Junk mail is never local
Judging from my mail, I'm a popular guy. Actually, it's not me so much as my position.
As editor, I get enough mail everyday to defoliate vast tracts of the Amazon River rain forest. Our ever-able office manager Theresa Abel is good at screening this massive pile of paper whether it is in the form of a fax or a quaint old-fashioned letter. She makes sure I see the critical material letters to the editor, faxes informing me of upcoming local events or story ideas, etc. The rest of mail is finds its way into a tray that sits atop my file cabinet. About once a week or so, when the pile is so high it threatens to spill over onto a more useful pile, I take the time to review the tray's contents
A resent representative sampling had not one but three releases on a Lippizzaner Stallions show in Kemper Arena, a letter from a Topeka hospital offering a free skin screening during a farm show, a two-page press release hyping a self-help book by Scientology founder L. Ron Hubbard (voted the No. 1 non-fiction book of the 20th century), a fax taking a Missouri Republican congressman to task for his vote on the stimulus bill, a letter from the Kansas Wheat Commission on exports to Nigeria, a post card addressed to paper's editor of two years ago and a release from the Kansas Attorney General's office warning of bogus credit card offers. Trash, trash, trash, trash, trash, trash, hmmm.
As I go through reams of this stuff, it strikes me that somebody was paid to put the material together and mail it to, I have to assume, every other paper in the area in the slight chance some desperate editor will fill a hole with it. Sometimes I receive elaborate press kits filled with glossy photos and fancy graphics. They might have impressed a public relations firm's client, but they end up in the wastebasket while straightforward or even crudely reproduced notices of people or events of local interest are saved.
Some of my more persistent correspondents don't understand this local angle. Last week, I received a letter about an organization in Lawrence. I looked it over, found no immediate connection to either De Soto or Eudora, and consigned the letter to the trash. The letter writer followed up with an e-mail, which shared the fate of the hard-copy notice, albeit electronically. I then received a call from a woman asking if we were interested in doing a story on the topic. If we didn't have anyone to write a story, she had someone lined up who would gladly do it for us. I explained our focus was on local people and events and there simply weren't any in the story she was pitching. She agreed but seemed surprised we'd limit ourselves in such a way.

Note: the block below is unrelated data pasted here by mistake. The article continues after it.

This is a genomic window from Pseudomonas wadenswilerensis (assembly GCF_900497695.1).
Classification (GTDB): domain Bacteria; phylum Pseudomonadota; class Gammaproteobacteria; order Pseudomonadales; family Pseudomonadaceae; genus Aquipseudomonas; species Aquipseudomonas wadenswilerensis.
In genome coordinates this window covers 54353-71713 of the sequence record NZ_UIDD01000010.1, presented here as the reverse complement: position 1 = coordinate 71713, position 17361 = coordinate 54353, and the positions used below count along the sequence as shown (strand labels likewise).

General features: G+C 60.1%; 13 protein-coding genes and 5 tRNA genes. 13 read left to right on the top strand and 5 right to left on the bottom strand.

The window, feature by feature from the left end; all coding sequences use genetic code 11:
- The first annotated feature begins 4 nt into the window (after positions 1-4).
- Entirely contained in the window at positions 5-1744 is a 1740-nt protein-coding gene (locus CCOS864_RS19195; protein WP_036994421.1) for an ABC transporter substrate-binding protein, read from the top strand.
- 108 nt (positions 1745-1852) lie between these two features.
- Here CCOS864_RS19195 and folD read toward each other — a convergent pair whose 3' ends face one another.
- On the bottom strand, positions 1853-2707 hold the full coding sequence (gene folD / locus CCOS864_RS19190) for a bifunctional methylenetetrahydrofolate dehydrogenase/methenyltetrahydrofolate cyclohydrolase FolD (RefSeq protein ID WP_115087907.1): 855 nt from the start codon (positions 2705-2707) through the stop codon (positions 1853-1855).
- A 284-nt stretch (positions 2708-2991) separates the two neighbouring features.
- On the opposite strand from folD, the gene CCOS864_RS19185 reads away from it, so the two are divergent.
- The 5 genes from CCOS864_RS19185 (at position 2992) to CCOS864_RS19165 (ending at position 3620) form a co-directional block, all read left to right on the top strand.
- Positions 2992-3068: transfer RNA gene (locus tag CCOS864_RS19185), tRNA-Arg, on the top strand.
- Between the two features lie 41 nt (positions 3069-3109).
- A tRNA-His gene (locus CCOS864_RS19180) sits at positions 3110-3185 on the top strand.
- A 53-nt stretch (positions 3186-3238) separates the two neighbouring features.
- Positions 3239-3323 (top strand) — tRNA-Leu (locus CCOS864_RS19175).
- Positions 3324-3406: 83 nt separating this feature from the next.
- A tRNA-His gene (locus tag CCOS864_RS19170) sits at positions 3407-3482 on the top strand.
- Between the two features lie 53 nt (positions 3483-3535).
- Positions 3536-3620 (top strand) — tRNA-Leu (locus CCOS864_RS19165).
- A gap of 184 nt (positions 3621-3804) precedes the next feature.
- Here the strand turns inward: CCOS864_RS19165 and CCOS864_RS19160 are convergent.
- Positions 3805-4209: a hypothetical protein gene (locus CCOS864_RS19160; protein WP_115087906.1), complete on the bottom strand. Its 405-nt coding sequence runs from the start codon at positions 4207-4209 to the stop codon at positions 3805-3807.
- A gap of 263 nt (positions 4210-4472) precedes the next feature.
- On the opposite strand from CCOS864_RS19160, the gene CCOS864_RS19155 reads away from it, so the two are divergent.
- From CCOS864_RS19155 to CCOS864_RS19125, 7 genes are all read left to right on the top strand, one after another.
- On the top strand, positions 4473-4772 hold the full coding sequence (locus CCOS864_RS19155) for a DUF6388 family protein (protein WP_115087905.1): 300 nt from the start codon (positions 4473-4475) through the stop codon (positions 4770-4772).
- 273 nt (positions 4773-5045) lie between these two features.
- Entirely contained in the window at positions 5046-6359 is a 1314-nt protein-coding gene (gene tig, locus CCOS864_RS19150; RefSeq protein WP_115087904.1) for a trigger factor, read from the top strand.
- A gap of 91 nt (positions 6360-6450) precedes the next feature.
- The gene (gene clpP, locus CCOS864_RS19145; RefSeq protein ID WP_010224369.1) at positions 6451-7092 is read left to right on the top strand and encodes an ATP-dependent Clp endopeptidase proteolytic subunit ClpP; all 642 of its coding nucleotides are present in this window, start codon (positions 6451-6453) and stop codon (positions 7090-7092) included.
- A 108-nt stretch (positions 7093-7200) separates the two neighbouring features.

Perhaps because of the convenience e-mailers are even more optimistically persistent. Nearly everyday, I get an e-mail from a man in Lawrence. He has a cause, multiple grievances and is completely humorless. I'm sure he has never picked up a copy of this paper. If he did, he would see his crusade isn't part of our coverage.
His self-aggrandizement reminded me of an electronic correspondent I had when I was a reporter on a daily newspaper. I don't know how he got my address or why he thought I would be helpful in reaching his ambitious goal. He was running for president. His first e-mail explained when and how he decided on this career move. It came to him in the form of a religious experience soon after he embarked on a cross-country hitchhiking journey. To me, it sounded eerily like a nervous breakdown.
After that first message, he started e-mailing long position papers on various issues. Once, he appealed for someone to serve as his campaign manager. The end came the evening of a primary election, when newsrooms always develop something of a party mood. To showoff to my fellows, I sent the guy an e-mail reading, "I don't know why you insist on sending me these desperate cries for help, but you should know I forward them straight to the trash." I never heard from him again.
All that said, I do like letters. I would like a great more of our readers to fill this page with their opinions.